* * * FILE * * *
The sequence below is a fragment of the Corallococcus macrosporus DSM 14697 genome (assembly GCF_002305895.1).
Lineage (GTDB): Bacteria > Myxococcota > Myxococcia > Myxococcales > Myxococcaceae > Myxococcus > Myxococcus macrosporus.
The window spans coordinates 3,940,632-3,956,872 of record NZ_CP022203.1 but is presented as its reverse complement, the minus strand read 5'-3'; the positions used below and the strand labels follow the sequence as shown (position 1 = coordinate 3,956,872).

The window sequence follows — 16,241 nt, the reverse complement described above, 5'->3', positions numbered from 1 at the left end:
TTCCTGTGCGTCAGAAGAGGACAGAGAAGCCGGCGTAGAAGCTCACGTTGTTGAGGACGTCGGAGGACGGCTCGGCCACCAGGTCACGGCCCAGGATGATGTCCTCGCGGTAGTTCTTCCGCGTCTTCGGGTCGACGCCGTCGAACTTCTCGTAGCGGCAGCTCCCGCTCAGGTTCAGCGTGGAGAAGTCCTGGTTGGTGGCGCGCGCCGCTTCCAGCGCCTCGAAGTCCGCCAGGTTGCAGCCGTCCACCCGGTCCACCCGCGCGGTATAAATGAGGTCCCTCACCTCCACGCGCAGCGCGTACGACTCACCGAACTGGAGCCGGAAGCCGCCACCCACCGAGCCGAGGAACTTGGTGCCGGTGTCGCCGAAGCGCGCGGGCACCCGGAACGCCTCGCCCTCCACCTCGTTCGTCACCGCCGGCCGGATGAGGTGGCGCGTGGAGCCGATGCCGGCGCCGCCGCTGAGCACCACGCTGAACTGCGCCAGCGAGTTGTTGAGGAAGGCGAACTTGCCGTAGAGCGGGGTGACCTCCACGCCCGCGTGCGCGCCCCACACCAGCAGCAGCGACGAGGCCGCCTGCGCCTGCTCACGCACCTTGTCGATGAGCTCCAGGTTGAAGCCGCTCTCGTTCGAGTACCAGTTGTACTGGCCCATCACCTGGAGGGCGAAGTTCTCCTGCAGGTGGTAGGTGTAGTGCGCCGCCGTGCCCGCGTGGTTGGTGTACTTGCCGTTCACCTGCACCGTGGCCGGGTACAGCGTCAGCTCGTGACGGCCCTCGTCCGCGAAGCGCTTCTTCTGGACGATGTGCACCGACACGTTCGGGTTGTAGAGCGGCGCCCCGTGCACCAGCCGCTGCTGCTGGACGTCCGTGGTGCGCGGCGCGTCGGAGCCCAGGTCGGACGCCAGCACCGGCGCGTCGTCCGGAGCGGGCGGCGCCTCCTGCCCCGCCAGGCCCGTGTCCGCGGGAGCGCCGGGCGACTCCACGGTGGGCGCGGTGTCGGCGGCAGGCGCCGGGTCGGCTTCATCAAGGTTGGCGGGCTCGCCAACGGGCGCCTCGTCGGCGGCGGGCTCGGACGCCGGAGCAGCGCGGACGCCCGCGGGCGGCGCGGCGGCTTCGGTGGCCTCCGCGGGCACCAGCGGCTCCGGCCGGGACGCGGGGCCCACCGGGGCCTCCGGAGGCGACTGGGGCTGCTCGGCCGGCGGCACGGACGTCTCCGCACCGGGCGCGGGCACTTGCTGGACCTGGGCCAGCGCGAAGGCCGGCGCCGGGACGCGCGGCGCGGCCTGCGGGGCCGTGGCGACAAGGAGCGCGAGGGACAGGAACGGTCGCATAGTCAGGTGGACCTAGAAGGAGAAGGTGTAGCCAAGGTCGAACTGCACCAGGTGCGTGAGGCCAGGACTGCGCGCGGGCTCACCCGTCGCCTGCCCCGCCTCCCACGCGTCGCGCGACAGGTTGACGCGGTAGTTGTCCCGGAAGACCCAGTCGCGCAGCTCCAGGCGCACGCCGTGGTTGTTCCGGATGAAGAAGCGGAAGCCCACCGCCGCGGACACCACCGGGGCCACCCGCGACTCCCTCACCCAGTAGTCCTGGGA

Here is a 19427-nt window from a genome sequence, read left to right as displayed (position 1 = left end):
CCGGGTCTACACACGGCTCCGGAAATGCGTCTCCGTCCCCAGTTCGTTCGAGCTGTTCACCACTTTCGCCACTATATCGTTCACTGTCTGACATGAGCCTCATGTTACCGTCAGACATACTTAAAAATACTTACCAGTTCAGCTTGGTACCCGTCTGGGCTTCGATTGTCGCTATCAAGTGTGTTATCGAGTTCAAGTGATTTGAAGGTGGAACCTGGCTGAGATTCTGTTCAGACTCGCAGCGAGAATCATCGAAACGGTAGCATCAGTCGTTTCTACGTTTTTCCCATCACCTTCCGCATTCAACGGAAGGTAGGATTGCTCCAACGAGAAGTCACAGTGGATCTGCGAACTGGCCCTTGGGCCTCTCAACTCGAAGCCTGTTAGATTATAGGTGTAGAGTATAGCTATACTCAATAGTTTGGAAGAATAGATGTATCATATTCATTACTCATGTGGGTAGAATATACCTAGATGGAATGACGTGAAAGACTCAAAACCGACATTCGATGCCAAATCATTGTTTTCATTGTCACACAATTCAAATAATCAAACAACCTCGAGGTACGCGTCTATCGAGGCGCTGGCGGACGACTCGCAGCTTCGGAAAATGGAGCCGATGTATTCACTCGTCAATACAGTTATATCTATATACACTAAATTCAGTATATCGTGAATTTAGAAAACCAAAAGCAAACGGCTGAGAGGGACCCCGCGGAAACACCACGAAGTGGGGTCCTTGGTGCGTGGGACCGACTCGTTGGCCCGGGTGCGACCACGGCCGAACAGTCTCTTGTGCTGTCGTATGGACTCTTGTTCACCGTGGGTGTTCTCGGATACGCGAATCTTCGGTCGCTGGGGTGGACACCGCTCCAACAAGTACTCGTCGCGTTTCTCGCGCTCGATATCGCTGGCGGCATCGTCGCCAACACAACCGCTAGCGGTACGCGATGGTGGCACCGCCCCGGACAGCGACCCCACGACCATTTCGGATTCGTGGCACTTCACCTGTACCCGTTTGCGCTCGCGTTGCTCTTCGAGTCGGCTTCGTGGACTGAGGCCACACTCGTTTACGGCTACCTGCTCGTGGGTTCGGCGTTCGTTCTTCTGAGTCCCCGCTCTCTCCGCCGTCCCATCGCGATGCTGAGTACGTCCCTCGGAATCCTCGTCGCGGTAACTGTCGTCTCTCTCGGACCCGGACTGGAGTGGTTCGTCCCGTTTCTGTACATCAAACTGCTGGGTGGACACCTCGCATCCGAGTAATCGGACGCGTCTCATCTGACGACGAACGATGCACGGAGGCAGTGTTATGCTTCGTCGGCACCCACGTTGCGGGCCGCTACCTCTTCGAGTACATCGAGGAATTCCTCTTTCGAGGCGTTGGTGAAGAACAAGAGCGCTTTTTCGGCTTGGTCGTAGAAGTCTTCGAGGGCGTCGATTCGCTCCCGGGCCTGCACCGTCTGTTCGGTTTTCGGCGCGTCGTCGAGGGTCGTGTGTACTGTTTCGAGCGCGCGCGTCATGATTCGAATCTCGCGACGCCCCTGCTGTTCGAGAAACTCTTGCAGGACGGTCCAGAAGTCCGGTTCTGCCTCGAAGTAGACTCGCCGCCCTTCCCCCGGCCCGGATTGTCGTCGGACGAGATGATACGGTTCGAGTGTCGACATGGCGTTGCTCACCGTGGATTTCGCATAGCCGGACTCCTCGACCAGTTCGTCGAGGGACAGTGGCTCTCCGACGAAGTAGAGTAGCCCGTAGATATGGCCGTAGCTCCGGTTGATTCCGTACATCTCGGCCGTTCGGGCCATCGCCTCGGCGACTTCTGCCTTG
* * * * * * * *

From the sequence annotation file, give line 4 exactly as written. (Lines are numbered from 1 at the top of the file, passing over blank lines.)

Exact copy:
The window sequence follows — 16,241 nt, the reverse complement described above, 5'->3', positions numbered from 1 at the left end: